There's been a lot of talk about what the expiration of the national eviction moratorium on Saturday might mean for renters.
There are certainly Nebraskans struggling to pay their rent who might face eviction because of the expiration. But a study suggests that the expiration of a moratorium on foreclosures on the same day might have a bigger effect on the state.
The study released last week by QuoteWizard, a subsidiary of LendingTree, shows that 17.2% of Nebraskans are at risk of foreclosure, a number eclipsed only by South Dakota and Alaska. That's more than twice the U.S. average of 8.1%.
In Lincoln, real estate firm CoreLogic reported that 1.9% of mortgages were seriously delinquent in April, more than three times the rate in April 2020.
More people, 21%, are facing eviction in the state, but that's lower than the national average and ranks quite low compared with other states, according to the study.
Hot home prices
One of the reasons the study cites for rising foreclosure rates is soaring home prices, something that Lincoln continues to experience.
While home sales have leveled off this year in the Lincoln area, prices have continued to soar.
Through the first half of the year, the median price of existing homes sold in Lincoln and surrounding areas is up more than 17%, while the median price of newly constructed homes is up nearly 8%, according to the Realtors Association of Lincoln.
Since 2017, the median price of existing homes locally has gone up nearly 45%, much more than median incomes have increased in the area.
Lincoln's housing market ranks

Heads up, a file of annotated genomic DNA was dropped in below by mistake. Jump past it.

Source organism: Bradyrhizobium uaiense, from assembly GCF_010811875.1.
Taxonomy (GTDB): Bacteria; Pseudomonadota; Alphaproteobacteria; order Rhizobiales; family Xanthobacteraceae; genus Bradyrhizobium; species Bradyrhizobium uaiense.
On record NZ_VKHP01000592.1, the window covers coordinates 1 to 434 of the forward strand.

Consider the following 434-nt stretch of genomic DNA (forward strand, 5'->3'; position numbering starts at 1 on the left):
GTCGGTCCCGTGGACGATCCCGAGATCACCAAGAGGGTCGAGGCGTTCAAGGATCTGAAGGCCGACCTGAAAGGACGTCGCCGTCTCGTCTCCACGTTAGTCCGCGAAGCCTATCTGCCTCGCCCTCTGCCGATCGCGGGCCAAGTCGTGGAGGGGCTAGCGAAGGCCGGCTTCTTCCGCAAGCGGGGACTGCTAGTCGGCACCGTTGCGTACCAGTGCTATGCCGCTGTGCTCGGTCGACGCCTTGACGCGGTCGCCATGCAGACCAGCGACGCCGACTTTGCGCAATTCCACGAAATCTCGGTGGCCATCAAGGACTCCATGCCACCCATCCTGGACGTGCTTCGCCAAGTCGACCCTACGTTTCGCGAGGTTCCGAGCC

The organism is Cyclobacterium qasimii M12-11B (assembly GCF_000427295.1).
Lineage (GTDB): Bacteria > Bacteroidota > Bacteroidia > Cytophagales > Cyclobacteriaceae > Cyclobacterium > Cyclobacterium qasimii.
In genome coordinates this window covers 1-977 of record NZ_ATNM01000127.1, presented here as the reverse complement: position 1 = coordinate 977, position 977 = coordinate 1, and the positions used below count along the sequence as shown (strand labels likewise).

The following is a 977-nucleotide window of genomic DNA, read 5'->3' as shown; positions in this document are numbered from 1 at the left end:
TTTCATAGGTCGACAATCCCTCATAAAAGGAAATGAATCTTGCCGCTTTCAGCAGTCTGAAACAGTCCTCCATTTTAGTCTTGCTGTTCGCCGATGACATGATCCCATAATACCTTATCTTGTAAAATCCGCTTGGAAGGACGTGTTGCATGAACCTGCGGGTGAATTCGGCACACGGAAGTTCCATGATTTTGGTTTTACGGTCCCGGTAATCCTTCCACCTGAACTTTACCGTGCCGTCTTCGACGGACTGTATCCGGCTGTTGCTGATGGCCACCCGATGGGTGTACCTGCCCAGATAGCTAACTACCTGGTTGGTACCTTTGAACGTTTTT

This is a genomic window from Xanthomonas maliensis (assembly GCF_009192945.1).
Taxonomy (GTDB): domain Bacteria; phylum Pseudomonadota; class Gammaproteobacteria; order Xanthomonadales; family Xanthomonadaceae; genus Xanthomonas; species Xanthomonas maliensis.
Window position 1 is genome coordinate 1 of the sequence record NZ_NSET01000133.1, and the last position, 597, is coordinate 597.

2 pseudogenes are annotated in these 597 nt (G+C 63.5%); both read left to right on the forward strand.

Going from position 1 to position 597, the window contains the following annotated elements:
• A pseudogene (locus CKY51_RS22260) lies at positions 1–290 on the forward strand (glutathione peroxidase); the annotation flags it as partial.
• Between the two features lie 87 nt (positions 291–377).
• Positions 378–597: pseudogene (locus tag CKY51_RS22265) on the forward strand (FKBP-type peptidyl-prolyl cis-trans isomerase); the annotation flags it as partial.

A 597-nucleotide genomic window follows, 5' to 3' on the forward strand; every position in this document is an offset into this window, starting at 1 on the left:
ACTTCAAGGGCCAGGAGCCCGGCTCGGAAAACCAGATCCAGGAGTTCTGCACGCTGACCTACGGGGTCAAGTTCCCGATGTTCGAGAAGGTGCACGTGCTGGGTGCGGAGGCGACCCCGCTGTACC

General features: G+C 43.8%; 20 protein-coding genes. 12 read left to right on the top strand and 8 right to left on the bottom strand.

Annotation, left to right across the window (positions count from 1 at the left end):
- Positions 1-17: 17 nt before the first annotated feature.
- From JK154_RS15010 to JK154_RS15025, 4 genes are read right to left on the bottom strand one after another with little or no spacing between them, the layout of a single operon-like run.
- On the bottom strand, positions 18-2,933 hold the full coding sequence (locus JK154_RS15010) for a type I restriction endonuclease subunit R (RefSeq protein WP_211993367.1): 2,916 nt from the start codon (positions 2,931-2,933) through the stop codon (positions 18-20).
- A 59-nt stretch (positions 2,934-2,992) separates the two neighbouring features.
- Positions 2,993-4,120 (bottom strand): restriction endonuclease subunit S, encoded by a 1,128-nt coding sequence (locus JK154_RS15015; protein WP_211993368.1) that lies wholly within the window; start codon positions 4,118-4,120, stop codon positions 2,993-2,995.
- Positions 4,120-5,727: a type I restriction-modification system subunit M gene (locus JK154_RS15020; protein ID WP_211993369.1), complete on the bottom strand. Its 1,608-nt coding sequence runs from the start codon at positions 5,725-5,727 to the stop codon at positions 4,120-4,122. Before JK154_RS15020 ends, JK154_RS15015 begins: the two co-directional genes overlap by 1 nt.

With rising prices and sales numbers continuing to be near all-time records, it would seem that Lincoln would be an attractive real estate market, but it depends on which source you follow.
Personal finance website WalletHub recently ranked Lincoln as the third-best city overall for first-time homebuyers, and tops in the Midwest. SmartAsset, another personal finance website, ranked Lincoln as the 16th-best city for first-time homebuyers.
Lincoln also ranks fairly high as a good place to flip houses, coming in 32nd in a ranking from WalletHub.
On the other end of the spectrum, Lincoln ranked near the bottom in a list of emerging housing markets with the most potential. The city was ranked 283 out of the 300 top metro areas in the ranking put together by the Wall Street Journal and Realtor.com.
Airport farmland prices take off
Higher commodity prices, farm disaster payments and continued low interest rates are among the conditions that have driven up farmland prices recently.
According to the latest Nebraska Farm Real Estate Market Survey, ag land prices in Nebraska are up 6% this year, after increasing 3% last year.
Prior to that, farmland values in the state had dropped every year since 2014.
One landowner that is benefiting from the higher land prices is the Lincoln Airport.
The airport owns about 650 acres of dryland cropland, about 260 acres that's in hay and another 90-acre parcel of pasture land.
It rents out those parcels and at a recent public auction accepted bids that in total were 94% higher than what it got the last time it held a public auction in 2015.
Bob McNally, the airport's operations director, said the increase in cash rent the airport is getting reflects current commodity prices. Corn, for example, was trading around $5.50 a bushel on Thursday. Around the same time in 2015, it was about $3.75.
Listing the lists
Regular readers of this column know I sometimes like to end it with a rundown of recent rankings of Lincoln and/or Nebraska in national reports. The latest:
* Fifth-best city for renters (WalletHub)
* Seventh-best city for an affordable wedding (SmartAsset)
Go to Journalstar.com/bizbuzz to read more Biz Buzz posts.
Have a business news tip? Send it to firstname.lastname@example.org.